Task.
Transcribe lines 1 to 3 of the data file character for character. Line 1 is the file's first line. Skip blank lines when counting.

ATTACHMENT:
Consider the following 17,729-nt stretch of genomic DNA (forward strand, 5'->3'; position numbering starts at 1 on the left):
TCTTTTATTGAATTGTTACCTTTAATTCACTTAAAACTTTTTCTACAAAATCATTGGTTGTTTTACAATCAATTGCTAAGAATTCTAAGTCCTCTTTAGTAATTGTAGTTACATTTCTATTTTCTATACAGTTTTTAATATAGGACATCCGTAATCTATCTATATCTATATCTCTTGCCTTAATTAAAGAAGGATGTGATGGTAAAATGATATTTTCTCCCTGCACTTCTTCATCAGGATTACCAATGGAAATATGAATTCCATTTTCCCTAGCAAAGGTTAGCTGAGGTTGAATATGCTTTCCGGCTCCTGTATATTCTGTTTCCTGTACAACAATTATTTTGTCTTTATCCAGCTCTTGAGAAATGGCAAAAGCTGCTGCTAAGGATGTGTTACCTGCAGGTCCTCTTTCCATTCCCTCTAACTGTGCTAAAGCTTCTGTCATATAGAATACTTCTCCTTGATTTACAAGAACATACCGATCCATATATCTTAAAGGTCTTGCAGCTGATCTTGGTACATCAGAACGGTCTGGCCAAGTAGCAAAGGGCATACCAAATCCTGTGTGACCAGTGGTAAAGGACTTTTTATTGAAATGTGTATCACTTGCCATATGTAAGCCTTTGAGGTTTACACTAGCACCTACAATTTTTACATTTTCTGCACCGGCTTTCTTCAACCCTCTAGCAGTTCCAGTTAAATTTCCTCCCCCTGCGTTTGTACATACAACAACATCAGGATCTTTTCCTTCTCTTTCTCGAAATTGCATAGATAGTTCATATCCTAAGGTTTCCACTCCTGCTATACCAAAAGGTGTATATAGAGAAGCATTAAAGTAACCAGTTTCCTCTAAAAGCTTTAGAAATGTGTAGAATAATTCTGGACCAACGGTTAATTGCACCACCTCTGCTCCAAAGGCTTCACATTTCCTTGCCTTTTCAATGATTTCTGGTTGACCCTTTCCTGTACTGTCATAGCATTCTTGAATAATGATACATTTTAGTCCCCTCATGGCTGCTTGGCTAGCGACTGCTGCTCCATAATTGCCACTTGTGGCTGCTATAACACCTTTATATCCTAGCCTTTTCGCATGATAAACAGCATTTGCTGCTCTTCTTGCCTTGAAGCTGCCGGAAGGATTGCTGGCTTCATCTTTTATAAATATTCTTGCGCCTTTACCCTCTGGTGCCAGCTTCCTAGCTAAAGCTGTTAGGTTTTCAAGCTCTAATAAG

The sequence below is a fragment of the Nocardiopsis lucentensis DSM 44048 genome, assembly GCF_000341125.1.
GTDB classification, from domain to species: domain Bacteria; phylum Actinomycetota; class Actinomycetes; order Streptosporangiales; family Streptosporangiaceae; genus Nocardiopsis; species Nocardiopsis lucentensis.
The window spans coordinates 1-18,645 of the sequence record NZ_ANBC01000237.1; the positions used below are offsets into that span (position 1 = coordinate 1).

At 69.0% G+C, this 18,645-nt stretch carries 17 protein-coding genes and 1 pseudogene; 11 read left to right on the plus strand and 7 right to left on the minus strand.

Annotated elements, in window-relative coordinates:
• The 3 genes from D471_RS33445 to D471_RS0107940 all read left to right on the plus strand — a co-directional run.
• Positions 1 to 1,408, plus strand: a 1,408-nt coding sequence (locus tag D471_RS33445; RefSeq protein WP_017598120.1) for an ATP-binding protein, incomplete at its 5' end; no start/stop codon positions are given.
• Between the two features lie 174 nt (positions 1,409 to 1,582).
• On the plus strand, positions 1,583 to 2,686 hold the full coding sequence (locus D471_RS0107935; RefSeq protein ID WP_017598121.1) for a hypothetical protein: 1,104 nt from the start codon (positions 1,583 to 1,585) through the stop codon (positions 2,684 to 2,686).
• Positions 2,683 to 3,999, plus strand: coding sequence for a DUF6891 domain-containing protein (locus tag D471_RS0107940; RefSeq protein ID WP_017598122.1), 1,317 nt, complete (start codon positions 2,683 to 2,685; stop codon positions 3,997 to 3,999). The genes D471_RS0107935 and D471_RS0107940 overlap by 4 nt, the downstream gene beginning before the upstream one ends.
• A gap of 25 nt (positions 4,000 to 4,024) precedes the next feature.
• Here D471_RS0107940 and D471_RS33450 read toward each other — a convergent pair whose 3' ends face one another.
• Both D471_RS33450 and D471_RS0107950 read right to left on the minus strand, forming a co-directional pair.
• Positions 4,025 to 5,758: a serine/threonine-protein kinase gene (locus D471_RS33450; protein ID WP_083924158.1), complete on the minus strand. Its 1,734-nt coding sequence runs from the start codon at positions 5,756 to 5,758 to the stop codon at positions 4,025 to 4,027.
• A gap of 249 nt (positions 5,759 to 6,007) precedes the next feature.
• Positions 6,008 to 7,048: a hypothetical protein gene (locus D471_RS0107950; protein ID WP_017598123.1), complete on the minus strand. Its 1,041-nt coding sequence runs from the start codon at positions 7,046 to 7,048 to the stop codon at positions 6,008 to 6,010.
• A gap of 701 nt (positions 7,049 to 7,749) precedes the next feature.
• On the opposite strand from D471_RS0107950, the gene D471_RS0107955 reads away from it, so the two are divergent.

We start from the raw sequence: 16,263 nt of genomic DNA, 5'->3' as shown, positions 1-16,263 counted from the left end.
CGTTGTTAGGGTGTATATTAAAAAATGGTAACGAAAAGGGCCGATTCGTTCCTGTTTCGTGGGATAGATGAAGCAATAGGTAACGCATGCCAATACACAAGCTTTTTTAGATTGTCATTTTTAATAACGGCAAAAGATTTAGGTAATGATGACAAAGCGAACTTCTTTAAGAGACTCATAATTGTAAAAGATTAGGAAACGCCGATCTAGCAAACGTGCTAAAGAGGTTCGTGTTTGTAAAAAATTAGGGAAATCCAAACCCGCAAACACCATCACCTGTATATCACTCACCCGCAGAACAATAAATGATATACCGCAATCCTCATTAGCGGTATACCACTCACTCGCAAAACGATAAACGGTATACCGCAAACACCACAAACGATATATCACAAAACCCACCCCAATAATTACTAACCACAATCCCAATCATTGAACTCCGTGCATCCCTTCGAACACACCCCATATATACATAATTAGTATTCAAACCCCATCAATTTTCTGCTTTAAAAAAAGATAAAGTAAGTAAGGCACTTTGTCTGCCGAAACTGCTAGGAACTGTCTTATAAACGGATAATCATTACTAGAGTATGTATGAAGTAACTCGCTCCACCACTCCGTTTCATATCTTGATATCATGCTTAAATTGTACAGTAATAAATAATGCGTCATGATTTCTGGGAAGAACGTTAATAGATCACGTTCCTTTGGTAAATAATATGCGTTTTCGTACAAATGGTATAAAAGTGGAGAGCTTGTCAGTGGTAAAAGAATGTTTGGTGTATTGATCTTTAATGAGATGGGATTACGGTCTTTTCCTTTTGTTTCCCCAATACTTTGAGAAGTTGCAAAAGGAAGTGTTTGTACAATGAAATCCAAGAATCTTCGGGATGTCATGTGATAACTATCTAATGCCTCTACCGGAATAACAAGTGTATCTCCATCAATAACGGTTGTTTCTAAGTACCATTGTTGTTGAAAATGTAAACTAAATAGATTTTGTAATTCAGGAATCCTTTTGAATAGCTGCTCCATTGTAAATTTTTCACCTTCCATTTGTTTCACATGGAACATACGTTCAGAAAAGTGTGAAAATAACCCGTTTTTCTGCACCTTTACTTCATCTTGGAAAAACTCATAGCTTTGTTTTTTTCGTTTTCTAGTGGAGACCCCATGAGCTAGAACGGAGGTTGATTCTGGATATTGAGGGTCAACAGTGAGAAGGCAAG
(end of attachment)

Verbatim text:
Consider the following 17,729-nt stretch of genomic DNA (forward strand, 5'->3'; position numbering starts at 1 on the left):
TCTTTTATTGAATTGTTACCTTTAATTCACTTAAAACTTTTTCTACAAAATCATTGGTTGTTTTACAATCAATTGCTAAGAATTCTAAGTCCTCTTTAGTAATTGTAGTTACATTTCTATTTTCTATACAGTTTTTAATATAGGACATCCGTAATCTATCTATATCTATATCTCTTGCCTTAATTAAAGAAGGATGTGATGGTAAAATGATATTTTCTCCCTGCACTTCTTCATCAGGATTACCAATGGAAATATGAATTCCATTTTCCCTAGCAAAGGTTAGCTGAGGTTGAATATGCTTTCCGGCTCCTGTATATTCTGTTTCCTGTACAACAATTATTTTGTCTTTATCCAGCTCTTGAGAAATGGCAAAAGCTGCTGCTAAGGATGTGTTACCTGCAGGTCCTCTTTCCATTCCCTCTAACTGTGCTAAAGCTTCTGTCATATAGAATACTTCTCCTTGATTTACAAGAACATACCGATCCATATATCTTAAAGGTCTTGCAGCTGATCTTGGTACATCAGAACGGTCTGGCCAAGTAGCAAAGGGCATACCAAATCCTGTGTGACCAGTGGTAAAGGACTTTTTATTGAAATGTGTATCACTTGCCATATGTAAGCCTTTGAGGTTTACACTAGCACCTACAATTTTTACATTTTCTGCACCGGCTTTCTTCAACCCTCTAGCAGTTCCAGTTAAATTTCCTCCCCCTGCGTTTGTACATACAACAACATCAGGATCTTTTCCTTCTCTTTCTCGAAATTGCATAGATAGTTCATATCCTAAGGTTTCCACTCCTGCTATACCAAAAGGTGTATATAGAGAAGCATTAAAGTAACCAGTTTCCTCTAAAAGCTTTAGAAATGTGTAGAATAATTCTGGACCAACGGTTAATTGCACCACCTCTGCTCCAAAGGCTTCACATTTCCTTGCCTTTTCAATGATTTCTGGTTGACCCTTTCCTGTACTGTCATAGCATTCTTGAATAATGATACATTTTAGTCCCCTCATGGCTGCTTGGCTAGCGACTGCTGCTCCATAATTGCCACTTGTGGCTGCTATAACACCTTTATATCCTAGCCTTTTCGCATGATAAACAGCATTTGCTGCTCTTCTTGCCTTGAAGCTGCCGGAAGGATTGCTGGCTTCATCTTTTATAAATATTCTTGCGCCTTTACCCTCTGGTGCCAGCTTCCTAGCTAAAGCTGTTAGGTTTTCAAGCTCTAATAAG

The sequence below is a fragment of the Nocardiopsis lucentensis DSM 44048 genome, assembly GCF_000341125.1.